Egypt's main opposition coalition on Sunday urged hundreds of thousands of protesters demanding the ouster of President Mohammed Morsi to stay on the streets until their goals are achieved, AFP reports.
In a statement entitled "Revolution Statement 1", they urged "all the revolutionary forces and all citizens to maintain their peaceful (rallies) in all the squares and streets and villages and hamlets of the country... until the last of this dictatorial regime falls."
Meanwhile, Egypt's presidency held a press conference on Sunday night at the presidential palace in Cairo, where spokesman Omar Amer stressed the presidency's respect for the demands of the street but also emphasized the need for dialogue.
"We respect the demands of the street and we acknowledge that the political scene in Egypt is continuously changing," said Amer, according to the website of the Al-Ahram newspaper. "But initiatives are being announced every hour and communication is ongoing."
"Groups who have demands must sit down to dialogue," said Amer, who reminded listeners of the presidency's repeated calls for dialogue that had been rejected by some factions of the opposition.
"We must stress that the issue of dialogue is not mere rhetoric as some claim it to be," Amr said, according to Al-Ahram. "The president has continuously said that he wanted everyone to listen to his initiative with the aim of holding serious national dialogue."
Amer further stressed that the presidency would continue to protect peaceful protests to ensure the right of expression. He also praised the "patriotic role played by Egypt's security forces" in protecting Sunday's mass rallies.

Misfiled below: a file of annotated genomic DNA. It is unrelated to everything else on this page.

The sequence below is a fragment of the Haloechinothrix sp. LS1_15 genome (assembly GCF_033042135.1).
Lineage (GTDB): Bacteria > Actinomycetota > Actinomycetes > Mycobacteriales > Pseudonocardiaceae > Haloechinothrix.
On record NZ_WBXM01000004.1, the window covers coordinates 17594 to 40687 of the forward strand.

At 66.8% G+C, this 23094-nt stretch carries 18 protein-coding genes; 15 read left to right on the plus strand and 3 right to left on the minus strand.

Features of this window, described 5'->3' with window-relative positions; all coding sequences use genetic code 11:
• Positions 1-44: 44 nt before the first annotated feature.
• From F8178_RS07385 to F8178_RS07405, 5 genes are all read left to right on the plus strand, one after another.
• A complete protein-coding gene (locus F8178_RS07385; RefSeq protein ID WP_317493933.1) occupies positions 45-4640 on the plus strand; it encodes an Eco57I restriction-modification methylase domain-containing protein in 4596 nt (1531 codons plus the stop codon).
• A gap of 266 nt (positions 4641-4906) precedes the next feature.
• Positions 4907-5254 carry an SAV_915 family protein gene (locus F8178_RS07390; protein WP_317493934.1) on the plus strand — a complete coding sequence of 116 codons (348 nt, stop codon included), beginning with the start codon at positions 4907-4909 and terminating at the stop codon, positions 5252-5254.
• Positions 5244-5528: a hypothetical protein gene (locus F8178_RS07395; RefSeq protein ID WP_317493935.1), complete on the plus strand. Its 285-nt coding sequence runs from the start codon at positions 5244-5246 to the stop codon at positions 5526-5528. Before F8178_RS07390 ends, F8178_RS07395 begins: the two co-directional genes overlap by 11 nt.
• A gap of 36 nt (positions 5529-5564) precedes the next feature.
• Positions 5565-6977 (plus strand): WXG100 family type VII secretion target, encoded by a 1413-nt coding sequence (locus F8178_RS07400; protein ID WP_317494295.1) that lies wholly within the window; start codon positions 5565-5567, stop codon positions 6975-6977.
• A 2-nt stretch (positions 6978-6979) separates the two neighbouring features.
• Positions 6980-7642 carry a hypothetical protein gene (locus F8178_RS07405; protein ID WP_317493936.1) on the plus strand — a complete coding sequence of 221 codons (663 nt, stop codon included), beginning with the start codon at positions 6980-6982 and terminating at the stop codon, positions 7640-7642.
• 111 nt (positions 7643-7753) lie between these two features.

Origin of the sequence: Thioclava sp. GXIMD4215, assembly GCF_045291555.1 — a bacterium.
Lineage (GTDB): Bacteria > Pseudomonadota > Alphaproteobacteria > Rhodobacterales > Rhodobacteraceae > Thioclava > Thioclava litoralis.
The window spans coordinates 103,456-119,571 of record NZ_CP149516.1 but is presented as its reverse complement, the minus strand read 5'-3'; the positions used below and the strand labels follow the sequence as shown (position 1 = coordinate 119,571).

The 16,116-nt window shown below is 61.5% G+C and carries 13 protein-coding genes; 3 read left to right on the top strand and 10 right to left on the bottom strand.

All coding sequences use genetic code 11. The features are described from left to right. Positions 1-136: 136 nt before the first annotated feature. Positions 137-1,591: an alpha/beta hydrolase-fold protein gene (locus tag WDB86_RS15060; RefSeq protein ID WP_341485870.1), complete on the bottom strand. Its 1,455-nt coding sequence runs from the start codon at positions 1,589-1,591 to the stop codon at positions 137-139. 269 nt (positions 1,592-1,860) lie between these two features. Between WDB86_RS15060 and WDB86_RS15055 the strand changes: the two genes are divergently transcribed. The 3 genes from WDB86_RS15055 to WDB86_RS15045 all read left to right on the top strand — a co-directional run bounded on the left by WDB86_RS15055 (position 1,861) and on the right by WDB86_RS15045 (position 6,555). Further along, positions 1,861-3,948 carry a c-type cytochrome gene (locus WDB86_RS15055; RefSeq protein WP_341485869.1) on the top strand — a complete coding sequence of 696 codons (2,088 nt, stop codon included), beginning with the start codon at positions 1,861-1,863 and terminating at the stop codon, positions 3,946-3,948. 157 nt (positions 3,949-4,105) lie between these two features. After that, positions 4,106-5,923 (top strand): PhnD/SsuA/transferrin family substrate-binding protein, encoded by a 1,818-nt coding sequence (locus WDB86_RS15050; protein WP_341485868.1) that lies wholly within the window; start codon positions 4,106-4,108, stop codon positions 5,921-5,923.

He added that Morsi knows he has made mistakes and is working to fix them.
“Morsi announced to all of Egypt's people he made mistakes and that he is in the process of fixing these mistakes," Amer said, noting that the president was serious in his repeated calls for national dialogue.
An estimated 17 million people hit the streets of Egypt on Sunday, as Morsi marked one year since his inauguration as president.
Al Arabiya has updated the death toll in the protests to five people. Earlier reports indicated that four people had been killed. More than 200 protesters were wounded in Egypt, according to security and health officials cited by the network.
The anti-Morsi protests have been organized by a grassroots campaign calling itself Tamarod, meaning "rebellion" or "insubordination", which claims to have collected the signatures of 22 million Egyptians demanding the president leaves office.
The petition has no legal standing, but it has nonetheless tapped into widespread public anger towards Morsi. The president has made a number of controversial decisions since taking office, most notably a November decree which shielded his decisions from judicial review.
On Friday, Thousands of Egyptians gathered in Cairo in two opposing mass rallies, one calling for Morsi’s ouster, and another showing support for the embattled Islamist president.